Health Officials Say To Eat Less Lower Columbia Sturgeon

Washington health officials are matching a Lower Columbia sturgeon consumption advisory issued by Oregon authorities last fall due to PCB and mercury levels in the big river.

Both states now say that pregnant or nursing women, and kids should only eat four meals a month of sturgeon caught between Bonneville Dam and Buoy 10, down from seven, and everyone else should only eat six, down from eight.


There will be no sturgeon retention season in these waters this year as the overall population of these slow-growing, long-living anadromous fish continues to decline, driven by poor recruitment of juveniles, but catch-and-release fishing does remain open.

“Consuming large amounts of fish contaminated with PCBs and mercury can cause negative health effects over time and can lead to potential learning and behavioral problems,” the Washington Department of Health said in a press release late last week.

The Oregon Health Authority reduced its Lower Columbia sturgeon meal recommendations last November following “the discovery of a data transcription error in the final calculation.”

Both states say that a meal amounts to a serving of sturgeon the size of your palm, or about an ounce of uncooked fish for every 20 pounds of body weight.

Sturgeon feed on the bottom of the river, vacuuming up morsels they come across. As late as the late 1990s, anglers harvested over 50,000 annually in the Lower Columbia, but last year only 3,200 younger ones were available in the quota below Bonneville.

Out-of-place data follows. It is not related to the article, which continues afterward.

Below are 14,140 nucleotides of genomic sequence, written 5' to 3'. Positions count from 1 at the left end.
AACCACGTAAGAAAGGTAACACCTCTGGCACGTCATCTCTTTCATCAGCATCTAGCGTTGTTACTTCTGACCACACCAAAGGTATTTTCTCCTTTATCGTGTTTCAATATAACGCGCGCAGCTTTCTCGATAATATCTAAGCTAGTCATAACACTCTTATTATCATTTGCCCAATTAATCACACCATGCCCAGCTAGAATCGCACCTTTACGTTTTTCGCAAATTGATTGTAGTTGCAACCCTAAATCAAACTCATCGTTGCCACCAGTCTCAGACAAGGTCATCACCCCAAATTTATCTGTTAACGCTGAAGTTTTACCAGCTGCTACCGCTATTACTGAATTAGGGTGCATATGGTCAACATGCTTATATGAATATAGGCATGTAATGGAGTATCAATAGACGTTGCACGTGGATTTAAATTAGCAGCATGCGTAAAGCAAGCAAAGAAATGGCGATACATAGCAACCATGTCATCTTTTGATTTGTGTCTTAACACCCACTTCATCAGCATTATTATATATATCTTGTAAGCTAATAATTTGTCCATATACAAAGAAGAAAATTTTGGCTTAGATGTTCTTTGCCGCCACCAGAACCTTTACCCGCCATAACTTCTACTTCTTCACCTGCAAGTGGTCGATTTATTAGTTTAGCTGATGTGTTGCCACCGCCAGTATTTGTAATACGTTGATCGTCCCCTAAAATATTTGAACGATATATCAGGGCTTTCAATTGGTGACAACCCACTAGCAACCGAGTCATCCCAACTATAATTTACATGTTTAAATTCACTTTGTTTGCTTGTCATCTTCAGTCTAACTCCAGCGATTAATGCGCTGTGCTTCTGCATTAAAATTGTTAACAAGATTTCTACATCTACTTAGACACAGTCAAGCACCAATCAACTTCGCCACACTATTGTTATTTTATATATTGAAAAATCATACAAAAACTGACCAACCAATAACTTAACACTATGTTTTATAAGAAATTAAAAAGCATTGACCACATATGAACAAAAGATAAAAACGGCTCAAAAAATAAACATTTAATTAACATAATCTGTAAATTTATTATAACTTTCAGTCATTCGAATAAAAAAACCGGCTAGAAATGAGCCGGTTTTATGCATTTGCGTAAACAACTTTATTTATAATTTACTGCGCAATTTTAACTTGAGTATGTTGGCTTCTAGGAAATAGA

DOH last week also issued a new consumption advisory for lamprey, a tribally important food source, from the mouth of the Columbia up to the state line 12 miles east of McNary Dam. Women of childbearing age should only eat two meals a month, everyone else four.

The state agency has been busier of late with its advisories.

In December, DOH warned the general public not to eat any largemouth from Lakes Washington and Sammamish due to perfluorooctane sulfonates, or PFOS, a “forever chemical” linked to firefighting foam. In addition, the PFOS don’t-eat advisory also extends to native cutthroat trout and introduced smallmouth bass in Washington and smallmouth bass in Lake Meridian, and there are also new meal restrictions recommended for largemouth and native kokanee in Meridian, and introduced yellow perch in Sammamish and brown bullhead in Washington.

All the advisories can make it seem like frying up some fillets is a dangerous thing, but health authorities try to balance their warnings with a reminder of the benefits of consuming safe levels of fish.

“While it is important to know the risks of consuming fish with high levels of contaminants, DOH does not recommend people stop eating all fish. A diet with a variety of fish sources has health benefits. Fish are high in protein, low in fat, and rich in nutrients like omega-3 fatty acids, which provide heart disease protection and hold neurological benefits. Additionally, fishing and fish consumption can have social and cultural benefits to an individual’s overall wellbeing,” DOH said in the press release.

For map and list views of Washington fish consumption advisories, go here.

For map and list views of Oregon fish consumption advisories, go here.